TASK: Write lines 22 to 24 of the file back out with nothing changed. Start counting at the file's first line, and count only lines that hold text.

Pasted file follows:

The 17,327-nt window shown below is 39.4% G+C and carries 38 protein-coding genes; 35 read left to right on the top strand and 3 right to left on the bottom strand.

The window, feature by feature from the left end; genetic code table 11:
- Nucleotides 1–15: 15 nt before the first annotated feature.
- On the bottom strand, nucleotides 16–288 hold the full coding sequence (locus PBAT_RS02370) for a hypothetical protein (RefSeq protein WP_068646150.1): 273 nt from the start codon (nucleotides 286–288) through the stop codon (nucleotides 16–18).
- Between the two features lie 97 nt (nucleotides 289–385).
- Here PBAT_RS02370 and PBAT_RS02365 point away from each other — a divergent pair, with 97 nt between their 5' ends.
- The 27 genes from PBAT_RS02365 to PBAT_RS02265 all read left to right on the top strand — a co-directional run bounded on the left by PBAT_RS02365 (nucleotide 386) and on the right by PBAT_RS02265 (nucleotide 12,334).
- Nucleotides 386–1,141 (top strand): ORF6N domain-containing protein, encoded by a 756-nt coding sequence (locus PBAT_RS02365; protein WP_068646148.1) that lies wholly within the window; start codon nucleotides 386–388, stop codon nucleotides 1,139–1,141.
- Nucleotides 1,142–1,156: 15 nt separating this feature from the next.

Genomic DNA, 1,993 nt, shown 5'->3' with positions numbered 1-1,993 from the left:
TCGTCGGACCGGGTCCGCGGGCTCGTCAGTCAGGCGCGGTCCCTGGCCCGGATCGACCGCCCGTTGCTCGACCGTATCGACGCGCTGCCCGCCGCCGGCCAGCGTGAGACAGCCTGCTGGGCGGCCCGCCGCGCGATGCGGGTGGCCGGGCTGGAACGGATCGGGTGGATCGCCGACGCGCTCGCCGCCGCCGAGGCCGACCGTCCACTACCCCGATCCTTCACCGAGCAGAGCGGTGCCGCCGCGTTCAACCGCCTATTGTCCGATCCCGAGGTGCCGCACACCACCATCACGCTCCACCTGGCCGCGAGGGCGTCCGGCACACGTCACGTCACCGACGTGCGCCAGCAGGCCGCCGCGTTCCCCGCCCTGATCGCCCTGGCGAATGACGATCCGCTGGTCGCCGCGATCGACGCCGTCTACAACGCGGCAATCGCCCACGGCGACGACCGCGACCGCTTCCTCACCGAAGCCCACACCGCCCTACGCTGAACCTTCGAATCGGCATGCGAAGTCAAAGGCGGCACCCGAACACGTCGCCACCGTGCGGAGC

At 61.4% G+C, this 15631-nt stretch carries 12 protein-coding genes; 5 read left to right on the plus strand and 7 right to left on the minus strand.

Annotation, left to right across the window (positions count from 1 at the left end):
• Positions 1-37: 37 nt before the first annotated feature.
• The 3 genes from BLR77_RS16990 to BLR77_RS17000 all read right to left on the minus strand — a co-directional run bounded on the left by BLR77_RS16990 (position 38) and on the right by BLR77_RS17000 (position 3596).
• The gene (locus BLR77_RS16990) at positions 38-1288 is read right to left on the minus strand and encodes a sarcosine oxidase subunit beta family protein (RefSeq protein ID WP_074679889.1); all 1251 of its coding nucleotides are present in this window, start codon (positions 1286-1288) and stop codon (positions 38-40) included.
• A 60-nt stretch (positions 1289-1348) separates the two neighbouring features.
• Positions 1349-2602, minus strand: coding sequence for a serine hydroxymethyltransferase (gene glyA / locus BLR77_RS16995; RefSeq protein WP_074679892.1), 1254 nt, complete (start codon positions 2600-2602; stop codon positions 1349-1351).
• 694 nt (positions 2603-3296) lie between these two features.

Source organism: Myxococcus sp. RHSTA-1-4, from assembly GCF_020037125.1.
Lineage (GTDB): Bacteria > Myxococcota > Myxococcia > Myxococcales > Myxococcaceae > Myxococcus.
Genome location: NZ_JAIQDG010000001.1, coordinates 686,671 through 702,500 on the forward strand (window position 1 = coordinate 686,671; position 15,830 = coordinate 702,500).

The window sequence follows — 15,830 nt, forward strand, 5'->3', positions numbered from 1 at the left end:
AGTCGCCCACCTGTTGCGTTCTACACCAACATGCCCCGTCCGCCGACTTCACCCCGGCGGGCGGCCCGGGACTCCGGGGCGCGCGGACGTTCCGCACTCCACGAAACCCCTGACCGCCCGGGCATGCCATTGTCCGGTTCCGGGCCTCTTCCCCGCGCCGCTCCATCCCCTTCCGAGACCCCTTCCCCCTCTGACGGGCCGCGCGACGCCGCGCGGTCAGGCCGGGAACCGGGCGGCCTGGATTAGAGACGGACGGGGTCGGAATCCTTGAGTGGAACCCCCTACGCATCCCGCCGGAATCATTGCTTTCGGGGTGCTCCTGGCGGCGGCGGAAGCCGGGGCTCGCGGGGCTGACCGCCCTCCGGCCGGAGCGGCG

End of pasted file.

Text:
Genome location: NZ_JAIQDG010000001.1, coordinates 686,671 through 702,500 on the forward strand (window position 1 = coordinate 686,671; position 15,830 = coordinate 702,500).

The window sequence follows — 15,830 nt, forward strand, 5'->3', positions numbered from 1 at the left end:
AGTCGCCCACCTGTTGCGTTCTACACCAACATGCCCCGTCCGCCGACTTCACCCCGGCGGGCGGCCCGGGACTCCGGGGCGCGCGGACGTTCCGCACTCCACGAAACCCCTGACCGCCCGGGCATGCCATTGTCCGGTTCCGGGCCTCTTCCCCGCGCCGCTCCATCCCCTTCCGAGACCCCTTCCCCCTCTGACGGGCCGCGCGACGCCGCGCGGTCAGGCCGGGAACCGGGCGGCCTGGATTAGAGACGGACGGGGTCGGAATCCTTGAGTGGAACCCCCTACGCATCCCGCCGGAATCATTGCTTTCGGGGTGCTCCTGGCGGCGGCGGAAGCCGGGGCTCGCGGGGCTGACCGCCCTCCGGCCGGAGCGGCG